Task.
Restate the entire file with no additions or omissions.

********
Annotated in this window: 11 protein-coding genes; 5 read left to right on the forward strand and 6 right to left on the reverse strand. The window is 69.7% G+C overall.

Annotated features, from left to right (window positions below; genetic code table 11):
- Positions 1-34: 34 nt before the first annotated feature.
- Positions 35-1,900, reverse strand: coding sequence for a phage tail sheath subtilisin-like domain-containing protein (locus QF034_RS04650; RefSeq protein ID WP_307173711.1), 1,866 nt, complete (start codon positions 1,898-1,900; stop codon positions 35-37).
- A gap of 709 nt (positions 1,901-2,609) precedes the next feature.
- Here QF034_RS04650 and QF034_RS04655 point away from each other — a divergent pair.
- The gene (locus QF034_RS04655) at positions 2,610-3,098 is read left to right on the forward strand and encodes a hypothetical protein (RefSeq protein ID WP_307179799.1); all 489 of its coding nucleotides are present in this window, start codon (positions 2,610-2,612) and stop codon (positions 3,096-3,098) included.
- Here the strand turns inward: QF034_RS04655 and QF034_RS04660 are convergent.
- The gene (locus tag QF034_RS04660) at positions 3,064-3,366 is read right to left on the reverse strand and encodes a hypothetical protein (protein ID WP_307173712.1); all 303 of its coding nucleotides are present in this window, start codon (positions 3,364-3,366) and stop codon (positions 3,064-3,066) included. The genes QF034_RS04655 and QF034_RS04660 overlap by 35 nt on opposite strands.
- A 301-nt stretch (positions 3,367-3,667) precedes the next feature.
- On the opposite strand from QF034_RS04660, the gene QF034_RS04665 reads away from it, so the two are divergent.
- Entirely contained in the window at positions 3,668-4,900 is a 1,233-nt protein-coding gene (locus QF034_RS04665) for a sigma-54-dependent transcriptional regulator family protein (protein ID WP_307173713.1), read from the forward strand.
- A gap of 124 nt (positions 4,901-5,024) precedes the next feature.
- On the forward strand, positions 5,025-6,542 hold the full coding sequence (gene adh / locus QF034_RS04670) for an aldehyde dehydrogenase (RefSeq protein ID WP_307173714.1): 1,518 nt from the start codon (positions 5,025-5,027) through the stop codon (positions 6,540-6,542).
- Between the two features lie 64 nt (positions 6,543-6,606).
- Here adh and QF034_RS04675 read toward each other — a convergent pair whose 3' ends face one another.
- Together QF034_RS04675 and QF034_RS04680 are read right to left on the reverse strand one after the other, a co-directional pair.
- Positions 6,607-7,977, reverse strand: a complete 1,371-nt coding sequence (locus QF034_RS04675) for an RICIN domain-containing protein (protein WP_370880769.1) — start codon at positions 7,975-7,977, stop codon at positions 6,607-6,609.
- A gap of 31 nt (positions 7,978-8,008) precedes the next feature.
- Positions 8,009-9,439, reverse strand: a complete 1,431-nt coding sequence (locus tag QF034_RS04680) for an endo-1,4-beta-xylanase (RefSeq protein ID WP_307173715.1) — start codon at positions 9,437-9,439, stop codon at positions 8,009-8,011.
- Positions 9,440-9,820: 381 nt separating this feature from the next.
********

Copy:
Annotated in this window: 11 protein-coding genes; 5 read left to right on the forward strand and 6 right to left on the reverse strand. The window is 69.7% G+C overall.

Annotated features, from left to right (window positions below; genetic code table 11):
- Positions 1-34: 34 nt before the first annotated feature.
- Positions 35-1,900, reverse strand: coding sequence for a phage tail sheath subtilisin-like domain-containing protein (locus QF034_RS04650; RefSeq protein ID WP_307173711.1), 1,866 nt, complete (start codon positions 1,898-1,900; stop codon positions 35-37).
- A gap of 709 nt (positions 1,901-2,609) precedes the next feature.
- Here QF034_RS04650 and QF034_RS04655 point away from each other — a divergent pair.
- The gene (locus QF034_RS04655) at positions 2,610-3,098 is read left to right on the forward strand and encodes a hypothetical protein (RefSeq protein ID WP_307179799.1); all 489 of its coding nucleotides are present in this window, start codon (positions 2,610-2,612) and stop codon (positions 3,096-3,098) included.
- Here the strand turns inward: QF034_RS04655 and QF034_RS04660 are convergent.
- The gene (locus tag QF034_RS04660) at positions 3,064-3,366 is read right to left on the reverse strand and encodes a hypothetical protein (protein ID WP_307173712.1); all 303 of its coding nucleotides are present in this window, start codon (positions 3,364-3,366) and stop codon (positions 3,064-3,066) included. The genes QF034_RS04655 and QF034_RS04660 overlap by 35 nt on opposite strands.
- A 301-nt stretch (positions 3,367-3,667) precedes the next feature.
- On the opposite strand from QF034_RS04660, the gene QF034_RS04665 reads away from it, so the two are divergent.
- Entirely contained in the window at positions 3,668-4,900 is a 1,233-nt protein-coding gene (locus QF034_RS04665) for a sigma-54-dependent transcriptional regulator family protein (protein ID WP_307173713.1), read from the forward strand.
- A gap of 124 nt (positions 4,901-5,024) precedes the next feature.
- On the forward strand, positions 5,025-6,542 hold the full coding sequence (gene adh / locus QF034_RS04670) for an aldehyde dehydrogenase (RefSeq protein ID WP_307173714.1): 1,518 nt from the start codon (positions 5,025-5,027) through the stop codon (positions 6,540-6,542).
- Between the two features lie 64 nt (positions 6,543-6,606).
- Here adh and QF034_RS04675 read toward each other — a convergent pair whose 3' ends face one another.
- Together QF034_RS04675 and QF034_RS04680 are read right to left on the reverse strand one after the other, a co-directional pair.
- Positions 6,607-7,977, reverse strand: a complete 1,371-nt coding sequence (locus QF034_RS04675) for an RICIN domain-containing protein (protein WP_370880769.1) — start codon at positions 7,975-7,977, stop codon at positions 6,607-6,609.
- A gap of 31 nt (positions 7,978-8,008) precedes the next feature.
- Positions 8,009-9,439, reverse strand: a complete 1,431-nt coding sequence (locus tag QF034_RS04680) for an endo-1,4-beta-xylanase (RefSeq protein ID WP_307173715.1) — start codon at positions 9,437-9,439, stop codon at positions 8,009-8,011.
- Positions 9,440-9,820: 381 nt separating this feature from the next.